10 Travel Nursing Requirements
By the TravelNursing.com staff
You may have met travel nurses in your unit, heard their stories of fun adventures, and wondered:
“How can I become a travel nurse?”
“Are there any special travel nursing requirements?”
Yes, there are a few requirements, but the process is fairly straightforward.
In fact, the road to travel nursing is can be boiled down to 10 easy steps.
How to become a travel nurse
1. Get your nursing license.
The vast majority of travel nurses are registered nurses, so it helps to start out with an RN license to get the most out of your travel nursing career.
Getting your nursing license requires graduating from an accredited nursing school and passing the NCLEX.
While a bachelor’s degree is not a travel nursing requirement, nurses with BSNs will find more opportunities available, and find it easier to get the travel nursing jobs they want.
2. Get some nursing experience.
After obtaining their nursing license, most new grad nurses will need close to a year of experience in an acute care environment before they can become a travel nurse.
Travel nursing jobs in the ICU, labor and delivery, and some other specialties will often require an additional year of experience before one can apply to travel, but these travel nurse requirements can vary by facility.
Nurses who have been working for a while will find that their experience and skills are highly valued for travel jobs, and employers are normally looking for recent acute care experience.
3. Complete nursing certifications.
Several travel nursing assignments will require current nursing certifications, such as the Basic Life Support (BLS) and Advanced Cardiac Life Support (ACLS); some facilities will also require the NIH stroke certification.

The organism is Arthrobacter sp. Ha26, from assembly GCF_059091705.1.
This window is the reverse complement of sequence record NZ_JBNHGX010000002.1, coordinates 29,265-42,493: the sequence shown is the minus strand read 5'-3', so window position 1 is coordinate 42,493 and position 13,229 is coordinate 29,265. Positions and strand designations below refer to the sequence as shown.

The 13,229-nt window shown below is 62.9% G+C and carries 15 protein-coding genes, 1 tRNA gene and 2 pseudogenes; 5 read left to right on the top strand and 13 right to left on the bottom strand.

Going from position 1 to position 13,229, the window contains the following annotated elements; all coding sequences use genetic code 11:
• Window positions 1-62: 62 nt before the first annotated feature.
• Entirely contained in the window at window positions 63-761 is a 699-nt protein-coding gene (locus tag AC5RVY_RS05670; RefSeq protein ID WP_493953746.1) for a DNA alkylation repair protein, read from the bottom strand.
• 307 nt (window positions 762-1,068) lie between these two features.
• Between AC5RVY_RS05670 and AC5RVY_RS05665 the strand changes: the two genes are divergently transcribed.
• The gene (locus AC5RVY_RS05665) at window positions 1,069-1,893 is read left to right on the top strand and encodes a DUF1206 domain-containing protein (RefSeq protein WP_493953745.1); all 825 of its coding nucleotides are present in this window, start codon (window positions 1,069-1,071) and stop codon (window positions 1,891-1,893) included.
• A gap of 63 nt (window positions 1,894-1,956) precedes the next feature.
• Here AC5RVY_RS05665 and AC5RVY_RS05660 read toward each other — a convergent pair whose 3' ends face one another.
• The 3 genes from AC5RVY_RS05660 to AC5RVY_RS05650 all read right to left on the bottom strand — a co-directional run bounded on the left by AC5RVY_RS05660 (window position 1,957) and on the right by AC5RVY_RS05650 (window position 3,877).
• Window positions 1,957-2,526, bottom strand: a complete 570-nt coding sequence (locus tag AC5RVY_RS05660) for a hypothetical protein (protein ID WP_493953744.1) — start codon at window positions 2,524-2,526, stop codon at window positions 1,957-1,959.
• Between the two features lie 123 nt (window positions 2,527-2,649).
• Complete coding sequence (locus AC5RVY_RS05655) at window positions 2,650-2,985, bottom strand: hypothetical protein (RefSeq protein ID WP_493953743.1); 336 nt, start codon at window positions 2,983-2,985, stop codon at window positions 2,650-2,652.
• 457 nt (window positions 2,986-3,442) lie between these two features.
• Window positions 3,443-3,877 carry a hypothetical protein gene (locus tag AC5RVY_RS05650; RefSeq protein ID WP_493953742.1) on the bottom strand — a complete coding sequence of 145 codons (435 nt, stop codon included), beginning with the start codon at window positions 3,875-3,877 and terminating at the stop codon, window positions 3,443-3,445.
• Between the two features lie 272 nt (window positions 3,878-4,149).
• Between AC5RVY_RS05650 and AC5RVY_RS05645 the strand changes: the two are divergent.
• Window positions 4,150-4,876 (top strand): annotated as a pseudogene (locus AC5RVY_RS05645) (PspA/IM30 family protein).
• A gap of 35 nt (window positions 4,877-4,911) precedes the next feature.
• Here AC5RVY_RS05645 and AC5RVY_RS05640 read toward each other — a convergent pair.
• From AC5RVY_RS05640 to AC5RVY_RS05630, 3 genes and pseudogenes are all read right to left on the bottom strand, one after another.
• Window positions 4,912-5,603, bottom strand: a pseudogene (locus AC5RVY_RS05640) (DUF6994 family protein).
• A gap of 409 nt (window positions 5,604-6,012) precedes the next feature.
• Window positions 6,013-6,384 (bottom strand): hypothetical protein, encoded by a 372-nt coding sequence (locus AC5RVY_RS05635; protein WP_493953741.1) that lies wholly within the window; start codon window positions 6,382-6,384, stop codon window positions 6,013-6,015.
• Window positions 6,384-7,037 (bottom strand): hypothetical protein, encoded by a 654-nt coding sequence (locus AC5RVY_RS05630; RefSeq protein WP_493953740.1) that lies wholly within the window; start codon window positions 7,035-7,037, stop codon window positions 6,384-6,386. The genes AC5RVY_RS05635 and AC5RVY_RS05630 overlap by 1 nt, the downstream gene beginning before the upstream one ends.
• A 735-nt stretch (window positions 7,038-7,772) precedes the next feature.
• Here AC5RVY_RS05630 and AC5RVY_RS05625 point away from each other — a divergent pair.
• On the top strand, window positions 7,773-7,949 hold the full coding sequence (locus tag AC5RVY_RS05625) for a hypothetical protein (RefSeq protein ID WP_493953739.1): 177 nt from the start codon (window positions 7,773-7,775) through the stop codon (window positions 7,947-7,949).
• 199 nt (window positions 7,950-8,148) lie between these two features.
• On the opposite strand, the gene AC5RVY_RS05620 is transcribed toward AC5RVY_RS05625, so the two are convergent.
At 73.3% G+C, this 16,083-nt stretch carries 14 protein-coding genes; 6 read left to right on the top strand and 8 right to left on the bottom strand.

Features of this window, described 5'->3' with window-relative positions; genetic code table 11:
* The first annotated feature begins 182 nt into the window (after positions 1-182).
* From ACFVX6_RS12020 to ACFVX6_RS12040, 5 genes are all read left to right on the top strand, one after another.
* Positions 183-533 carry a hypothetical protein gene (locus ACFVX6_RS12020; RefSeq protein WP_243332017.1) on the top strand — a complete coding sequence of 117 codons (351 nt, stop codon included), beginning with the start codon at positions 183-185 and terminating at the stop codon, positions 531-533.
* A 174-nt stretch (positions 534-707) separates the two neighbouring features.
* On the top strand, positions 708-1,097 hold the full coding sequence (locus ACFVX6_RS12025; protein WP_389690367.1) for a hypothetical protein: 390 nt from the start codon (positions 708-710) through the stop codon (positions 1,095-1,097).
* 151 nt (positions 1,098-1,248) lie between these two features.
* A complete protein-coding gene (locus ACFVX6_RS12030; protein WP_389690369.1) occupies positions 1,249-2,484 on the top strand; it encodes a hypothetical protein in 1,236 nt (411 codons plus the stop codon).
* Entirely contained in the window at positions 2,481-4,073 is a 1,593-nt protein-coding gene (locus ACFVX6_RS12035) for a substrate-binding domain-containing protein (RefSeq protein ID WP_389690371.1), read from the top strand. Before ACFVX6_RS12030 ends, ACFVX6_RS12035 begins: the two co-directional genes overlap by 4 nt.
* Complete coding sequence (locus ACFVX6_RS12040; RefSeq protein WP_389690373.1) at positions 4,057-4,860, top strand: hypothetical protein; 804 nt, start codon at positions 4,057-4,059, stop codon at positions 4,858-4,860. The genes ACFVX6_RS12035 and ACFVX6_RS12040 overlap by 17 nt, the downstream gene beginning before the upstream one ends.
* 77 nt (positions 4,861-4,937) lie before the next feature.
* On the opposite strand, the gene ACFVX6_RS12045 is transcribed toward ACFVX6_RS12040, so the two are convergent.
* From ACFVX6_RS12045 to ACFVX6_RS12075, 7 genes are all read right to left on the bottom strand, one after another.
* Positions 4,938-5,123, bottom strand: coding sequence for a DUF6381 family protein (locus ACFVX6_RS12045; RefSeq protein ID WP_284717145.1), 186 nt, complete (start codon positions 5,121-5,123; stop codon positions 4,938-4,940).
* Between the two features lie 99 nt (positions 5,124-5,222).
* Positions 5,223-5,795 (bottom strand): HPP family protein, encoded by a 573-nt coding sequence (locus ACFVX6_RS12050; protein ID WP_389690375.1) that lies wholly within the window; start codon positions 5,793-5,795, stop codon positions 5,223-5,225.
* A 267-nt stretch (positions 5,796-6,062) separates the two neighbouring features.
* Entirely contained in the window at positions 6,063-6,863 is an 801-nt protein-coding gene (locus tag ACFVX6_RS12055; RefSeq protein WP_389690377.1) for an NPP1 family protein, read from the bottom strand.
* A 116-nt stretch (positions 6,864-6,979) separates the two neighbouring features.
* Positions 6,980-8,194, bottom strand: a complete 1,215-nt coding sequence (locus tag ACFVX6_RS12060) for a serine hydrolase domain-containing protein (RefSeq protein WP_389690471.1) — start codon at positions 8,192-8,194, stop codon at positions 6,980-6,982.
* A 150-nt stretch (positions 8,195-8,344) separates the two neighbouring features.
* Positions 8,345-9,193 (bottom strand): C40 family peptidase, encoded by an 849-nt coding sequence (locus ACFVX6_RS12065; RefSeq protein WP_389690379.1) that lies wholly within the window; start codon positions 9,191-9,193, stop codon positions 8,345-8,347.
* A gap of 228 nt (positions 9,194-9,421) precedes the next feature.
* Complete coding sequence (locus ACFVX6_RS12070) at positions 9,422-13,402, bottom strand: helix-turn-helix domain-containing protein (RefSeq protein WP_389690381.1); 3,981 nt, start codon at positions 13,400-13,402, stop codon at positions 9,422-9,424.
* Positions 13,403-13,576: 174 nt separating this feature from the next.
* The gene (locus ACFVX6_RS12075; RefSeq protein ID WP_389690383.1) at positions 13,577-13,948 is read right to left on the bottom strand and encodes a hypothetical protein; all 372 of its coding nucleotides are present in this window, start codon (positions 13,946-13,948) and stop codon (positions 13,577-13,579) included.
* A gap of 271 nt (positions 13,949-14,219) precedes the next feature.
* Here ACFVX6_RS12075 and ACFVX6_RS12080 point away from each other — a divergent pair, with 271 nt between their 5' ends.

Specialty certifications, such as CCRN for critical care nurses, are also recommended to help you stand out from other candidates during the interview process. Once you begin applying for jobs, you recruiter will confirm which certifications are necessary before starting an assignment.
4. Apply with a reputable travel nursing company.
One travel nurse requirement is that you must work with a travel nursing agency. The good news is that it won’t cost you anything to be represented by an agency, and they take care of the majority of your job hunting and employment details.
RELATED: Top 10 Things to Look for in a Travel Nurse Agency.
It all starts with filling out an application online, followed by submitting some professional references and your skills checklists.
One travel nurse application from TravelNursing.com connects you with several of the nation’s top travel nursing companies.
5. Work with a recruiter.
Once your application has been submitted and reviewed, your travel nursing recruiter will serve as your guide through the job hunting process and the myriad of travel nursing requirements.
Don’t be afraid to ask a lot of questions: your recruiter is there to be your career advisor and partner throughout this process, so make sure you find someone you can trust with your personal and professional goals.
Then be open to your recruiter’s suggestions and advice about travel assignments.
6. Apply for a new state nursing license, if required.